download (48)Rather than talk about broad strokes and generics, we’re doing something different here. We’re drilling down to a personal level, to convey one of the greatest challenges of finding first-time housing for a young adult with special needs. We’re going to talk about what is happening in one of the states on the East Coast: Connecticut.

In Connecticut right now, there are more than two thousand adults with intellectual disabilities. Most of them live with their families, despite desperately wanting to be independent and live their own lives. Some have been waiting for so long that they are in legitimate danger of losing their primary caretakers — their parents — to old age.

The state laws of Connecticut promise to find housing for these people based on which of three priorities their situation qualifies them for — housing within a year for the top priority, and within five years for the bottom rank. But there’s a problem: the waiting list is broken. The priority system doesn’t work. No one gets housing, and they all just keep waiting.

The first problem is that state law prevents any intellectually disabled person from being placed in one of the state’s group homes unless they are abused, abandoned, or their primary caretakers pass away. There are literally families in Connecticut where the primary caretakers are decades past retirement, and the special-needs children they care for are approaching retirement age themselves.

The second problem is that there is simply no funding for the programs that are supposed to process the waiting list. The state has a billion-dollar budget for the Department of Developmental Disabilities, and the bulk of it goes to support the 961 people that are currently occupying all of the spots in state-run housing for adults with special needs, leaving the other 1,110+ just… waiting. One family has spent more than 23 years in the “one-year wait” Priority One group, and haven’t even heard from their caseworker in more than two decades. Their daughter is now 42, and her parents are near 70.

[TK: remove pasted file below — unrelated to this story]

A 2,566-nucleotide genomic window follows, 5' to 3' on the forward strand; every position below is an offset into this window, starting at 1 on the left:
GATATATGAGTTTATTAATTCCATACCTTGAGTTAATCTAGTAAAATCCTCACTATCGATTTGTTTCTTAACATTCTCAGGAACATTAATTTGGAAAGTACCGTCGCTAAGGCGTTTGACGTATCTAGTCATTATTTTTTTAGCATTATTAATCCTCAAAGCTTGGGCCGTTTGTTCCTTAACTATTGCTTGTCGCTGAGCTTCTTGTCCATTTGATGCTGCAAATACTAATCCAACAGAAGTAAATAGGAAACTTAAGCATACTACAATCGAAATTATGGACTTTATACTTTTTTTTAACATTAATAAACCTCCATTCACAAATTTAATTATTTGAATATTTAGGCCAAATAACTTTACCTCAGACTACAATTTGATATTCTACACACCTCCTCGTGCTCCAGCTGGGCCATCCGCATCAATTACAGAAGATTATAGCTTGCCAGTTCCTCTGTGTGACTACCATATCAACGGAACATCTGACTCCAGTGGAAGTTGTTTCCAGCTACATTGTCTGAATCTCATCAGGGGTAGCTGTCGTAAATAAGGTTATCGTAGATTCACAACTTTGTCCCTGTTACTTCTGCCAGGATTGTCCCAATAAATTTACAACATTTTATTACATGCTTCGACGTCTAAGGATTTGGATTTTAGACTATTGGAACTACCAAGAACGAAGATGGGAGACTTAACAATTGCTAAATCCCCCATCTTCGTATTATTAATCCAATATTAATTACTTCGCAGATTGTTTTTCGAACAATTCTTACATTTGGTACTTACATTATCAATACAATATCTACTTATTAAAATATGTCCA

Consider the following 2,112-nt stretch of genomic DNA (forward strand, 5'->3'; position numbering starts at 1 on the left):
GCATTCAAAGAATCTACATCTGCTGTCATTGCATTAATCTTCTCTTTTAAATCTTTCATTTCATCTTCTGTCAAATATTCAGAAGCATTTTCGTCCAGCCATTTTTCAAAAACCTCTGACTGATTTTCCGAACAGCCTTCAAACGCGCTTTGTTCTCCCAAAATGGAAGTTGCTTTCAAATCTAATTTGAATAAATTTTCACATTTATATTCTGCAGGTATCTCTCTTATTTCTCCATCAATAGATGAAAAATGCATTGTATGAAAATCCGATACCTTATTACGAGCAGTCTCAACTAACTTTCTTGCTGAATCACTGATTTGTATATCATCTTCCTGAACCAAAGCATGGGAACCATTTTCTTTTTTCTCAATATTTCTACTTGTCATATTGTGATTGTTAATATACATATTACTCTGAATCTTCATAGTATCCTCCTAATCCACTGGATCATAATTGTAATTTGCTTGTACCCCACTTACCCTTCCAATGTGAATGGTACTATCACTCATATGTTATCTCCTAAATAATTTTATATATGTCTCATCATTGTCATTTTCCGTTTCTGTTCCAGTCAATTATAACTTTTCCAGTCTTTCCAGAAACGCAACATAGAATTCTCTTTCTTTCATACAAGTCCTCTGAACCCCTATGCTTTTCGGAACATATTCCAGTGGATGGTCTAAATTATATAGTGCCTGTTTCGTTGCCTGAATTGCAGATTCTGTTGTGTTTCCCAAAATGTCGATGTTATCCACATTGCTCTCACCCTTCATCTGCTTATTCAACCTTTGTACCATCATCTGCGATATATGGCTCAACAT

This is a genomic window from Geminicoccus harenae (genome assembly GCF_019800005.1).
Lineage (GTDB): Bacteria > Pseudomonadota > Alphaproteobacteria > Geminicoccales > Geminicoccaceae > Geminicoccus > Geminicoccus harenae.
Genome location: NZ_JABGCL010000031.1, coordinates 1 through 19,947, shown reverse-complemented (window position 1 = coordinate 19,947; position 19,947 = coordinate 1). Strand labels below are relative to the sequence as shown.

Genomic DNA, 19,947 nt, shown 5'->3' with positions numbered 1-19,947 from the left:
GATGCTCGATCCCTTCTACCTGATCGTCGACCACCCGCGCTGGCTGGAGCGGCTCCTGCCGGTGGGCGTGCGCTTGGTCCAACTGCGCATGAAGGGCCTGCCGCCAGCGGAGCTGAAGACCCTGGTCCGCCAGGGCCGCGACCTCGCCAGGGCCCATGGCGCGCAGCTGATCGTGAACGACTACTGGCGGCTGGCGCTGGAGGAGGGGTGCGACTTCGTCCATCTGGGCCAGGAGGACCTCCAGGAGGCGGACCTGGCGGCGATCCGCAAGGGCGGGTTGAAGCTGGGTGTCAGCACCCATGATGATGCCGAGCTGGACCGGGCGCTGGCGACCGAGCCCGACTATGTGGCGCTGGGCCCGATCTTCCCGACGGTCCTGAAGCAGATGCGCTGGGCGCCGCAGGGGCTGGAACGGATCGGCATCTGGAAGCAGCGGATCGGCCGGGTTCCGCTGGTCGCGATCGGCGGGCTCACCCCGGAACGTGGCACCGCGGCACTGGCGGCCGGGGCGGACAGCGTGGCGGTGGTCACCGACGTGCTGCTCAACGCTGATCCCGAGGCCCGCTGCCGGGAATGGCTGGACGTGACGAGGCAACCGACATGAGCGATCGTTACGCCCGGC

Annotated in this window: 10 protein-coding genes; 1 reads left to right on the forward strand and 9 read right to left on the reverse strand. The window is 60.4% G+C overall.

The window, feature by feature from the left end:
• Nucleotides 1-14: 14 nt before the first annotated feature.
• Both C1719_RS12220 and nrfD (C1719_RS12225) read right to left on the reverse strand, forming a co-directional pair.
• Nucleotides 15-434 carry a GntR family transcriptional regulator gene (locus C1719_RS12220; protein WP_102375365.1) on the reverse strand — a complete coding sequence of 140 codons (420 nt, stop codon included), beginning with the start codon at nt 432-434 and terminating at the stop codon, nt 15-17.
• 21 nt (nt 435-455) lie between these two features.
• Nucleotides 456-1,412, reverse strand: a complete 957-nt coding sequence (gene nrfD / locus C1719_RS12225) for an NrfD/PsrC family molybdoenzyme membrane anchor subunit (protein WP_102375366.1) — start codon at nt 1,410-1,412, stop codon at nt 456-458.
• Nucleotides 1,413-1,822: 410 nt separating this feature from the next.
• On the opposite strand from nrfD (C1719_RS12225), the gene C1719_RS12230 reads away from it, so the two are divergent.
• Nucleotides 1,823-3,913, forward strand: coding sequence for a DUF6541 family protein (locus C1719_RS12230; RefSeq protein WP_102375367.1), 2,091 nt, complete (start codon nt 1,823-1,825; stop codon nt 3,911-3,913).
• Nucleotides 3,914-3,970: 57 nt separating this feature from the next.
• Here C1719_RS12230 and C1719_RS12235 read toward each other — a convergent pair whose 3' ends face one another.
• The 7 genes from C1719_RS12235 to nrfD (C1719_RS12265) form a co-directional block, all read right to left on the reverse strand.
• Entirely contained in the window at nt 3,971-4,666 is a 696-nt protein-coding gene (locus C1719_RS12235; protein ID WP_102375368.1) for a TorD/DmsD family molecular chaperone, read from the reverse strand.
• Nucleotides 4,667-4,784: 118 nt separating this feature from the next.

The third problem is the ‘aging out’ process — the moment a person with special needs turns 21, all Federal money that supported their education and therapy simply ends. At 20, they have a speech therapist, an occupational therapist, a physical therapist, several teachers, counselors, and more… and at 21, they have their parents. That places an unimaginable burden on the parents, but it also means that the waiting list is growing every day… and shrinking never.

Fortunately, Connecticut is only one state. Unfortunately, it’s not always better somewhere else. Across the entire nation, counting the entire population of people with special needs, fully 53% of all of them still live at home, with their parents. Another 31% live in supported, supervised, or assisted homes, 11% live independently, 3.5% live in foster situations, and 1.5% live in state-run institutions. No matter where you live, unfortunately, if you’re an adult with special needs, living with your parents is the norm.

 

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